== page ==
Grace's Guide

British Industrial History

Grace's Guide is the leading source of historical information on industry and manufacturing in Britain. This web publication contains 132,989 pages of information and 210,214 images on early companies, their products and the people who designed and built them.

George Carwardine

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George Carwardine (c1886-1947)

1931 Began developing a lamp which involved the balancing of an incandescent light bulb in three planes of movement, using springs, cranks, and levers to balance weights.

Experimenting with his concept, and using springs developed by Terry’s, he eventually managed to create a durable lamp which could be moved into a number of positions – making it ideal for engineers.

1932 Cardwardine attempted to patent his design under the name "Equipoise" but this was rejected as the name already existed. Consequently, it was changed to Anglepoise. Manufacture of Anglepoise lamps began.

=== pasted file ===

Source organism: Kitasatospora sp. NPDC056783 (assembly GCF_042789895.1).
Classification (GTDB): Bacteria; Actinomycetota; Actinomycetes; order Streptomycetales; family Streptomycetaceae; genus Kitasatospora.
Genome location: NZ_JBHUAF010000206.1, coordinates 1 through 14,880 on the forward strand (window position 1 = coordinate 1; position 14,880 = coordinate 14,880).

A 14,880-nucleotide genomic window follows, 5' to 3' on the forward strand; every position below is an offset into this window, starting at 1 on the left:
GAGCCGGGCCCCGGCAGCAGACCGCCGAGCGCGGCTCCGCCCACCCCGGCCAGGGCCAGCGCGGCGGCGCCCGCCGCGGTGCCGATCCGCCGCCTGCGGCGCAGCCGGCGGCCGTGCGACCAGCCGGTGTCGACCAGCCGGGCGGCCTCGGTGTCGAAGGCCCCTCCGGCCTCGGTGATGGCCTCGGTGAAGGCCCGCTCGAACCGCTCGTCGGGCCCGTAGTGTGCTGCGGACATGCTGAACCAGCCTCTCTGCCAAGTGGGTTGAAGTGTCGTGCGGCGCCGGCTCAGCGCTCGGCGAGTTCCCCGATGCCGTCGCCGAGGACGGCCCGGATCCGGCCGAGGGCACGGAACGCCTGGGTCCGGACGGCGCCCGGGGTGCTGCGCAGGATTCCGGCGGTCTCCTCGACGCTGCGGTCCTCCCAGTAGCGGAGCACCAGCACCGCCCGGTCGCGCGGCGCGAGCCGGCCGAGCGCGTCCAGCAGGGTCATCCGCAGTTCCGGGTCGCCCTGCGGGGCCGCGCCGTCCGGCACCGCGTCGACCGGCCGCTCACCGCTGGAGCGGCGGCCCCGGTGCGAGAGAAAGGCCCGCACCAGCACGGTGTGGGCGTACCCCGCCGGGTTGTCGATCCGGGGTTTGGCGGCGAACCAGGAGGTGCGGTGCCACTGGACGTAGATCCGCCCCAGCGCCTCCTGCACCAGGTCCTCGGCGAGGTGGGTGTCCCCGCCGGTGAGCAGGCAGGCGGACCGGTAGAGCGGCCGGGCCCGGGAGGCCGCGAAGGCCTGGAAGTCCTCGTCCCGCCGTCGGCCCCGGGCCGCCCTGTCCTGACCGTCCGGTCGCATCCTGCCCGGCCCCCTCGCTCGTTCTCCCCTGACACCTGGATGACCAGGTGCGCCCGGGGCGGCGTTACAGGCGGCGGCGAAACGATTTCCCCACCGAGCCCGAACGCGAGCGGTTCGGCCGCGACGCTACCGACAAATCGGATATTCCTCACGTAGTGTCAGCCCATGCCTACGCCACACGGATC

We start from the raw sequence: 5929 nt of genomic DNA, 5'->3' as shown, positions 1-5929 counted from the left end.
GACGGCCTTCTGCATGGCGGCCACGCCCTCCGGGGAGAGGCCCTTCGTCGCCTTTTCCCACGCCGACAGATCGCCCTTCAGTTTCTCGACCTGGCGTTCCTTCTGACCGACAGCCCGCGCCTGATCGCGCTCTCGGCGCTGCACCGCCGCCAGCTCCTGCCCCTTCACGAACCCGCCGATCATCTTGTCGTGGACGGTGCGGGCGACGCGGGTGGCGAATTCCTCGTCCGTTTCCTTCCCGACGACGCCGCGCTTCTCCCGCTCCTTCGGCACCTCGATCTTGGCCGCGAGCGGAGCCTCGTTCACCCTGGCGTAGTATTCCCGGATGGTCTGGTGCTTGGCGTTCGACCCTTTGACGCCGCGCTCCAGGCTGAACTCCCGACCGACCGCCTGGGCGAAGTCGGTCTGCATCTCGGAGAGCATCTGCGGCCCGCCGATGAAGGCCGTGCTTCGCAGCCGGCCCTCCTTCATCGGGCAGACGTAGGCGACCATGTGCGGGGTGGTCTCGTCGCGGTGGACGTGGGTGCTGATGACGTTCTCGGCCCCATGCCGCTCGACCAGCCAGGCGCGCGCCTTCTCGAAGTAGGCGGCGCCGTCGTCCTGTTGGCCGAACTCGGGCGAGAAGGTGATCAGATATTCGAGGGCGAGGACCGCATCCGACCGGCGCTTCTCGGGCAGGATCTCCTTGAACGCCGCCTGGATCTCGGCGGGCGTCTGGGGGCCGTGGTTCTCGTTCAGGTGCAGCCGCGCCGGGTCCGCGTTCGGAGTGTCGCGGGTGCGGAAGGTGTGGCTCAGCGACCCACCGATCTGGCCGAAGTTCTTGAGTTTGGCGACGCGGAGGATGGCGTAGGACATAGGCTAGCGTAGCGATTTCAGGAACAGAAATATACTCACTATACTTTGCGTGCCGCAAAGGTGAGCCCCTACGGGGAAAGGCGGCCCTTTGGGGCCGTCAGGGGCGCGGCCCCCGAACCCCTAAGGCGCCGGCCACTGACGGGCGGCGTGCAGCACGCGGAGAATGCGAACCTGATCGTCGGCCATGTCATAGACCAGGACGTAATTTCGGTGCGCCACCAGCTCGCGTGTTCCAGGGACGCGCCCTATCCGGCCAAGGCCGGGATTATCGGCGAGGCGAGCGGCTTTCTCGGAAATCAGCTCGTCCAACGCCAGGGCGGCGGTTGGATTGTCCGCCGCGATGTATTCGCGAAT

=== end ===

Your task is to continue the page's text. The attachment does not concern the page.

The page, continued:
1933 The first Anglepoise 4-spring lamp (Model 1208) was launched; Cardwardine licensed the Anglepoise design to Terry’s.

By 1935 the lamp was a huge success and a lighter design was needed for domestic applications, so the 3-spring Anglepoise 1227 was born. This product is viewed by many as the classic Anglepoise.


1949 Obituary [1]

"GEORGE CARWARDINE was educated privately and served his apprenticeship at the Whiting Auto Works in Bath from 1901 to 1905. For the next seven years he found employment as a journey man in various workshops and then joined Horstmann Cars, Ltd., as chargehand, being made foreman a year later. He was appointed works manager in 1916 with responsibility for design and organization of labour. After holding this position for seven years he went into business on his own account and subsequently became a director of Cardine Accessories, but three years later he resumed his connection with the Horstmann Cars Co. On the conclusion of a further period of office as director of Cardine Accessories he was closely concerned with the development of his inventions, for which he had several patents to his credit. His death occurred on 27th November 1947, in his sixty first year. Mr. Carwardine had been an Associate Member of the Institution since 1920."


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